Atlanta’s Westside residents are often left out of progress. Microsoft’s training program hopes to change that.
Consuela Deel gets home from her shift at UPS at 5 a.m. Then she opens her laptop to study.
Some days, she gets a couple hours of sleep by late morning. Other days, she goes to the City of Refuge, a faith-based community center and homeless shelter that hosts Microsoft Corp.’s Accelerate: Atlanta program, where she works with other students taking similar courses to sharpen their technology skills.
Deel works those long days and nights with the hope of landing a job in Microsoft’s West Midtown office. She lost her executive assistant job at a church during the pandemic and started with UPS, first as a seasonal worker and now permanent, to pay the bills.
“Now that the Microsoft sign is up on the building, I get excited when I pass by,” Deel said. “I could work there one day.”
Microsoft has big plans for Atlanta as it transforms the city into its East Coast hub. In addition to its West Midtown office, the Seattle tech behemoth is planning a 90-acre campus on the Westside in Grove Park, an area long plagued by disinvestment. It has three data center campuses in the works in Fulton and Douglas counties.
But Microsoft promised these plans would come with community engagement efforts to curb displacement and allow residents to benefit from its long-term investments into the area. The Westside campus is set to include affordable housing, a grocery store, bank and other amenities the community says it needs.
Microsoft’s Accelerate: Atlanta program aims to upskill residents so they’re prepared for the new opportunities Microsoft and other tech companies are bringing to the city. Community leaders say any job training programs should include much-needed services and soft skills education if the company truly wants to include Westside residents in its efforts.
Microsoft launched the flagship Accelerate program in Atlanta in July 2020 as one of the first steps in its ongoing investment into the community. The program uses a network of already established nonprofits and organizations to recruit and train residents in digital skills with the goal of making the technology industry more inclusive.
Microsoft provides the curriculum for the virtual courses. People are placed at different levels depending on their existing technology skills, which are evaluated with a pre-test. The courses are 12- to 16-weeks long and could range from Microsoft fundamentals to more advanced coding.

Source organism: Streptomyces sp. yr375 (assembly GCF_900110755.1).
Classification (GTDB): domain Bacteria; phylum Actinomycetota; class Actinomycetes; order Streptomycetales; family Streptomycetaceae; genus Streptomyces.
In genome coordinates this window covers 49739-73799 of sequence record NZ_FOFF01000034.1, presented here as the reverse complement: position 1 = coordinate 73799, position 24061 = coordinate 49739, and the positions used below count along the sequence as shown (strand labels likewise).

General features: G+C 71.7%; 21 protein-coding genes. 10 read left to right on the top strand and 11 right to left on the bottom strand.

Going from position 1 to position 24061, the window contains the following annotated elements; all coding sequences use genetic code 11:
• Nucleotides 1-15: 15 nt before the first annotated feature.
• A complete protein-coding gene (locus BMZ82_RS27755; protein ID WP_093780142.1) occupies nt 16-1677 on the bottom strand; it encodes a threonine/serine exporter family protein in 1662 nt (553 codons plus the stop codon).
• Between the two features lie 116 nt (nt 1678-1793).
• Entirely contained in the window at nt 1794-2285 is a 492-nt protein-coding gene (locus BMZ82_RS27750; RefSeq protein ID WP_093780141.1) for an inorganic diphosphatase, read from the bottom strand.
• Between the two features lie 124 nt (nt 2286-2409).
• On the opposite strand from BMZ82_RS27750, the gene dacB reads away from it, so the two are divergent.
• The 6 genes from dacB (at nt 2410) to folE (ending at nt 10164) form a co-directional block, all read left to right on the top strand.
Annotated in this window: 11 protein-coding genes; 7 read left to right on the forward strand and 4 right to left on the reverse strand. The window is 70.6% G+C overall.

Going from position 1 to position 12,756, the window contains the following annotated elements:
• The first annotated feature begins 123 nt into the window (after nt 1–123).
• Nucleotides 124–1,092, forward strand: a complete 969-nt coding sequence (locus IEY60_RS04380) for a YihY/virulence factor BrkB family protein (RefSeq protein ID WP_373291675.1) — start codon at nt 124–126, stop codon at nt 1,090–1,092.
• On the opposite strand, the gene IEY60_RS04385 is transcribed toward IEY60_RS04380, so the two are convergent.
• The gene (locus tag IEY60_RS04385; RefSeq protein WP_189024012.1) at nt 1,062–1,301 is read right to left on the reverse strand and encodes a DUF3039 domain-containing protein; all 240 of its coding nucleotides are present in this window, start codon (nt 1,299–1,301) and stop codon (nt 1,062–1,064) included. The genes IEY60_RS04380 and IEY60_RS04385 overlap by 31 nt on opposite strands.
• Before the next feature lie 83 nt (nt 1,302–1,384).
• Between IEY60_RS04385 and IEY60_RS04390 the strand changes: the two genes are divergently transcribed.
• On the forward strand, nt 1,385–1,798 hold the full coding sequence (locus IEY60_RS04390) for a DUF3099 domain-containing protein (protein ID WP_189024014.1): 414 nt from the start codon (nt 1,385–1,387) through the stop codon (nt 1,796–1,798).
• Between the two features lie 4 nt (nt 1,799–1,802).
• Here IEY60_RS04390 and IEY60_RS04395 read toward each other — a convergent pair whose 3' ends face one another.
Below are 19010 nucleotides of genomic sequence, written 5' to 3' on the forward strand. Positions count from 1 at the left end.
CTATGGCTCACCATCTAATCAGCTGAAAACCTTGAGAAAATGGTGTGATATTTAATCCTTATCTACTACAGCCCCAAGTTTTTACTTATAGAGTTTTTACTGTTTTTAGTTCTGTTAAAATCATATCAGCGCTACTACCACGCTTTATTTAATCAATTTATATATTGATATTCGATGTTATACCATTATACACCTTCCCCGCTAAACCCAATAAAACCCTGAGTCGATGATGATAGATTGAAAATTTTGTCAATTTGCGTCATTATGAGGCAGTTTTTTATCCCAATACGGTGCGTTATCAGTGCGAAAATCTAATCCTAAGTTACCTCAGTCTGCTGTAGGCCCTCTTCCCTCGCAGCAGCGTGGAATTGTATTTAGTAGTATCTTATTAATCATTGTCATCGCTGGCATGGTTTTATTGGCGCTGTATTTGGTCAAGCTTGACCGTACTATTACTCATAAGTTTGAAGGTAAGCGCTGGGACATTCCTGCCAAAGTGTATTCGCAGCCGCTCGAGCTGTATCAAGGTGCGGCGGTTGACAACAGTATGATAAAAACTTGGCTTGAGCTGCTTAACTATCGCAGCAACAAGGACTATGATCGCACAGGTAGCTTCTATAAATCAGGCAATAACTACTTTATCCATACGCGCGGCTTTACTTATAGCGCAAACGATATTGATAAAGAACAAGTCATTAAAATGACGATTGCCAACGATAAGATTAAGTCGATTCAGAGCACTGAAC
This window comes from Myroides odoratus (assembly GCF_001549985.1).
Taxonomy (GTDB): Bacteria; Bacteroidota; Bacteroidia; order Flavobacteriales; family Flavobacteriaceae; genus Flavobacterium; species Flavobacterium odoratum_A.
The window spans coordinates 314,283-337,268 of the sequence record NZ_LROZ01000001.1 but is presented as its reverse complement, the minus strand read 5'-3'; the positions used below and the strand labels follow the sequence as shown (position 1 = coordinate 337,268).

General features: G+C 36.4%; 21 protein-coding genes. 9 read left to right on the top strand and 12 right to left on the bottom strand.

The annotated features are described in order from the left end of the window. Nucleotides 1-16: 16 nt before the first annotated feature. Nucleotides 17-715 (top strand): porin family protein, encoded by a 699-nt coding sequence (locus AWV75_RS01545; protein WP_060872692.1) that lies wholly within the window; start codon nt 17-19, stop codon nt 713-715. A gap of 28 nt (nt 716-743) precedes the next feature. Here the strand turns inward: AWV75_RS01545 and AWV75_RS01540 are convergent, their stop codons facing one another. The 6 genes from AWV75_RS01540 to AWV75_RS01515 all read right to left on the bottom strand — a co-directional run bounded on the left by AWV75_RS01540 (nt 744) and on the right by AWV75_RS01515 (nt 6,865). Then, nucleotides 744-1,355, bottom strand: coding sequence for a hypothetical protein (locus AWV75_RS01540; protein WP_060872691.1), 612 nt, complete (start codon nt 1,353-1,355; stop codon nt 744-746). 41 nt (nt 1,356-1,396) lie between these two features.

TechBridge, a nonprofit that trains people in technology skills, was the first organization to start the Accelerate program. Sixty-eight of the 86 graduates are now employed, TechBridge CEO Nicole Armstrong said. Microsoft declined to comment on the program’s total number of graduates and students.
TechBridge has spent two decades building relationships with local technology companies, which Armstrong said they leverage when helping the graduates land a job.
“Now that we’re part of the Microsoft Accelerate program, we can be a lot more deliberate up front with Microsoft on leveraging their partners and identifying employment opportunities ahead of time,” Armstrong said.
Madinah Ali, co-founder of Safe PC Solutions, teaches the Accelerate virtual courses in partnership with the City of Refuge, which connected about 32 students to the program. Students include women who live at the City of Refuge shelters and those, like Deel, who came looking for employment help.
Safe PC Solutions co-founder Madinah Ali helps Accelerate program students with their courses at the City of Refuge.
Microsoft’s program adds to the growing list of tech training programs that the City of Refuge is beginning to offer. The shelter started a coding program before the pandemic that had 30 students and has gotten jobs for 17, said Jeannie Ross, director of the workforce innovation hub.
City of Refuge is now adding more cybersecurity and coding programs after receiving a four-year grant from the Department of Labor, which plans to train 280 students in that timeframe, Ross said.
Naria Santa Lucia, Microsoft’s digital inclusion lead, said the company also looks for Black-owned nonprofits and businesses to support the Accelerate: Atlanta program.
Microsoft has expanded the Accelerate program into Houston and worked with LinkedIn during the pandemic to provide free and low-cost technical and digital skills certifications. Santa Lucia said the companies reached more than 30 million people globally, 200,000 of whom were in Georgia.